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G.R. No. 192302, June 04, 2014 - REPUBLIC OF THE PHILIPPINES, REPRESENTED BY THE ANTI–MONEY LAUNDERING COUNCIL, Petitioner, v. RAFAEL A. MANALO, GRACE M. OLIVA, AND FREIDA Z. RIVERA–YAP, Respondents.

G.R. No. 192302, June 04, 2014 - REPUBLIC OF THE PHILIPPINES, REPRESENTED BY THE ANTI–MONEY LAUNDERING COUNCIL, Petitioner, v. RAFAEL A. MANALO, GRACE M. OLIVA, AND FREIDA Z. RIVERA–YAP, Respondents.

PHILIPPINE SUPREME COURT DECISIONS

SECOND DIVISION

G.R. No. 192302, June 04, 2014

REPUBLIC OF THE PHILIPPINES, REPRESENTED BY THE ANTI–MONEY LAUNDERING COUNCIL, Petitioner, v. RAFAEL A. MANALO, GRACE M. OLIVA, AND FREIDA Z. RIVERA–YAP, Respondents.

R E S O L U T I O N

PERLAS–BERNABE, J.:

Assailed in this petition for review on certiorari1 are the Decision2 dated May 21, 2009 and the Resolution3 dated May 17, 2010 of the Court of Appeals (CA) in CA–G.R. SP No. 102724 which nullified and set aside the Joint Order4 dated August 8, 2007 and the Order5 dated January 10, 2008 of the Regional Trial Court (RTC) of Manila, Branch 24 (Manila RTC) in Civil Case Nos. 03–107325 and 03–107308, denying the separate Motions for Leave to Intervene and Admit Attached Answer–in–Intervention filed by respondents Rafael A. Manalo, Grace M. Oliva, and Freida Z. Rivera–Yap (respondents).

The Facts

On July 18, 2003, petitioner Republic of the Philippines (Republic), represented in this case by the Anti–Money Laundering Council (AMLC), filed a complaint for civil forfeiture, entitled “Republic v. R.A.B. Realty, Inc., et al.,”6 docketed as Civil Case No. 03–107308, before the Manila RTC. Subsequently, or on July 21, 2003, it filed a second complaint for civil forfeiture, entitled “Republic v. Ariola, Jr., et al.,7 docketed as Civil Case No. 03–107325 (collectively, civil forfeiture cases), also before the same RTC.8 In the said civil forfeiture cases, the Republic sought the forfeiture in its favor of certain deposits and government securities maintained in several bank accounts by the defendants therein, which were related to the unlawful activity of fraudulently accepting investments from the public,9 in violation of the Securities Regulation Code10 as well as the Anti–Money Laundering Act of 2001.11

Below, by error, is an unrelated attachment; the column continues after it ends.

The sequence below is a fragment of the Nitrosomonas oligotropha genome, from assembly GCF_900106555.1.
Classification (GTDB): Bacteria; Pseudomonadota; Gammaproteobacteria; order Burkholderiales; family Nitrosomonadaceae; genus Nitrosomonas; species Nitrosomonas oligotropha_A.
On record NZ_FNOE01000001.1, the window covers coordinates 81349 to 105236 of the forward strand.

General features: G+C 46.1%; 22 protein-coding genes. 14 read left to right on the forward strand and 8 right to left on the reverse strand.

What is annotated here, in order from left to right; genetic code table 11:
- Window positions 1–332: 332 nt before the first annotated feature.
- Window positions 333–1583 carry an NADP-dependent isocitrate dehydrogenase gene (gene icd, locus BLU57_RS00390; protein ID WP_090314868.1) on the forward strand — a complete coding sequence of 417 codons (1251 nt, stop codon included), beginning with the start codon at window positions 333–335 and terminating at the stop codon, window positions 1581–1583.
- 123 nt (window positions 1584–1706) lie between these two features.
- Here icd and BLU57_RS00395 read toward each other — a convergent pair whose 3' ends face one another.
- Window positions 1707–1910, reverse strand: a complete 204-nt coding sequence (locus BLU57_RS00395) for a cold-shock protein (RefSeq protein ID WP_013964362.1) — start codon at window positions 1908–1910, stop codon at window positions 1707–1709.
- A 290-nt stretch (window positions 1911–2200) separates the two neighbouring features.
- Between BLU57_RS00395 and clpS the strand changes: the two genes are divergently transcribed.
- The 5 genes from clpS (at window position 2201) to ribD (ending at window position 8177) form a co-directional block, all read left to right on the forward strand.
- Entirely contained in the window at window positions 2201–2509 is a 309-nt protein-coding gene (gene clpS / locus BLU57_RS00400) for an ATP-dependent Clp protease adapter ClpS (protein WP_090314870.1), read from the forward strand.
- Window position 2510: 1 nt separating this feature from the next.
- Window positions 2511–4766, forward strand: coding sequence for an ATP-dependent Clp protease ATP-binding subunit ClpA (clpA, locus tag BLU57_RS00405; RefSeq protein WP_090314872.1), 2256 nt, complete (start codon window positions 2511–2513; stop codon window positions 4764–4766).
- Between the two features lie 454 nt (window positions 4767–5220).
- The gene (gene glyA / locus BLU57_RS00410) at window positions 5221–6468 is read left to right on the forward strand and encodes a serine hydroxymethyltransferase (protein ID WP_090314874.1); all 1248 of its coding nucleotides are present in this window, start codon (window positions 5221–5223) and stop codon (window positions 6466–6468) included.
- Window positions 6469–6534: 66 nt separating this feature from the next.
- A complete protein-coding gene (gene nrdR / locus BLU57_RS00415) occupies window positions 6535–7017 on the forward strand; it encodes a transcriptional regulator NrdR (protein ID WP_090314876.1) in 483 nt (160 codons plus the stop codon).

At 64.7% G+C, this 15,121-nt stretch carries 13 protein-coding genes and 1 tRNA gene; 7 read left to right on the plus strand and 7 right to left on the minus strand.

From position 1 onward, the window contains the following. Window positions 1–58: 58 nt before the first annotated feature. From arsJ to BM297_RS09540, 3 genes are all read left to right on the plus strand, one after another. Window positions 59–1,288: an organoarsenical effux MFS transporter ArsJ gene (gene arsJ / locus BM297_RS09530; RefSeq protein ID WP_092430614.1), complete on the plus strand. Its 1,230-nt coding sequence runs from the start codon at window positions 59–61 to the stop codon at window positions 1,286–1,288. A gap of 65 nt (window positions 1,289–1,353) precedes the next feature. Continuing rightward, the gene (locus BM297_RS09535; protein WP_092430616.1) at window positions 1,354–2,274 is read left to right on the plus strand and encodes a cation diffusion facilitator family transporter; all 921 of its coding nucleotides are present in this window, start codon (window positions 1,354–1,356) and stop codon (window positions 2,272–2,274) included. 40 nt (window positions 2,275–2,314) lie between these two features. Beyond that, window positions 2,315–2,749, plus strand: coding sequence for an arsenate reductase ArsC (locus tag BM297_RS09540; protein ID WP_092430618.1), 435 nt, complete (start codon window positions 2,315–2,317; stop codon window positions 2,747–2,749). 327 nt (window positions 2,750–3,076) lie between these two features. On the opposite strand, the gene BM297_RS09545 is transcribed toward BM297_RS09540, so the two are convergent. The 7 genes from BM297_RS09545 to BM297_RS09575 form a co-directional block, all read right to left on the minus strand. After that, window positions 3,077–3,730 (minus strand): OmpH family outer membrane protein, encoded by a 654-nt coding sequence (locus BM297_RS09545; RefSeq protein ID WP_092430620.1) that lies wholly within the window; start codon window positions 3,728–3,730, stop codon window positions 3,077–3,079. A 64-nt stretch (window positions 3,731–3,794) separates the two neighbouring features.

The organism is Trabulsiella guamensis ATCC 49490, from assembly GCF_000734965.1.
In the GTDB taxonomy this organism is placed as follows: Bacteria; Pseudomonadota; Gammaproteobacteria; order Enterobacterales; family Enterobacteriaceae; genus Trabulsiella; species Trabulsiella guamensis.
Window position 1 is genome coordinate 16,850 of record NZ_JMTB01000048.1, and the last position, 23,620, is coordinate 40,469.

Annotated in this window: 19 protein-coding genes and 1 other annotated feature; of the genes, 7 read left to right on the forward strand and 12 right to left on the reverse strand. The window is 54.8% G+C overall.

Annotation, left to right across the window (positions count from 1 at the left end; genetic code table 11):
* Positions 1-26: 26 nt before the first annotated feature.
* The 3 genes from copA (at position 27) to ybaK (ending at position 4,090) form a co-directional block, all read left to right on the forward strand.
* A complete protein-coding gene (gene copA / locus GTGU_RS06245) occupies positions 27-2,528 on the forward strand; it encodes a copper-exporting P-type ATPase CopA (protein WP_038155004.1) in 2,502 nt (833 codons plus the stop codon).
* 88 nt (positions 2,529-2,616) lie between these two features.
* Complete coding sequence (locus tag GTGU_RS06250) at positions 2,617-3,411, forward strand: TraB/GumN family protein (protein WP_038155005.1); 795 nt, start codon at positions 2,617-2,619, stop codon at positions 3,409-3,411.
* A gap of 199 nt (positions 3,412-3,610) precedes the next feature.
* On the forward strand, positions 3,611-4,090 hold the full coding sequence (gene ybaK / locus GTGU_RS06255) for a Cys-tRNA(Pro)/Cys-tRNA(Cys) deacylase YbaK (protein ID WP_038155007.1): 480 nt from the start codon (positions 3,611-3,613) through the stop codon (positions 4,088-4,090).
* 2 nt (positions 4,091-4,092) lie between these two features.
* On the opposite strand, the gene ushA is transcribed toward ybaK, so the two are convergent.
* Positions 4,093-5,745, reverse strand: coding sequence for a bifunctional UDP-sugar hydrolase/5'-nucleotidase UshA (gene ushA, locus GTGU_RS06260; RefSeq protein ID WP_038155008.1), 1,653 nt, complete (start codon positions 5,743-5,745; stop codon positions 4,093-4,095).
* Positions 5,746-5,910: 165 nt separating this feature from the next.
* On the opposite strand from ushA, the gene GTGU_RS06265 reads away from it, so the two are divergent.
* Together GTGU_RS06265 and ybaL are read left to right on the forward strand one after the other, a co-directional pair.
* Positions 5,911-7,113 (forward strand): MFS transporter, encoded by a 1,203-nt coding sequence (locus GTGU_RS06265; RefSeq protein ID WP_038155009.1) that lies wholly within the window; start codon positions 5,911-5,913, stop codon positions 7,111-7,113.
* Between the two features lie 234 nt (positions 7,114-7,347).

On September 25 and 27, 2006, herein respondents filed separate Motions for Leave to Intervene and Admit Attached Answer–in– Intervention12 (separate motions for intervention), in the civil forfeiture cases, respectively, alleging, inter alia, that they have a valid interest in the bank accounts subject thereof. In this relation, they asserted that in a separate petition for involuntary insolvency proceedings, i.e., Spec. Proc. Case No. 03–026 filed before the RTC of Makati City, Branch 204 (insolvency case), they were appointed as assignees of the properties of Spouses Saturnino and Rosario Baladjay (Sps. Baladjay) (as well as their conduit companies) who were impleaded as defendants in the aforementioned civil forfeiture cases.13

The Manila RTC Ruling

On August 8, 2007, the Manila RTC rendered a Joint Order14 denying respondents’ separate motions for intervention, citing Section 35 of the Rule of Procedure in Cases of Civil Forfeiture15 (Civil Forfeiture Rules) which states: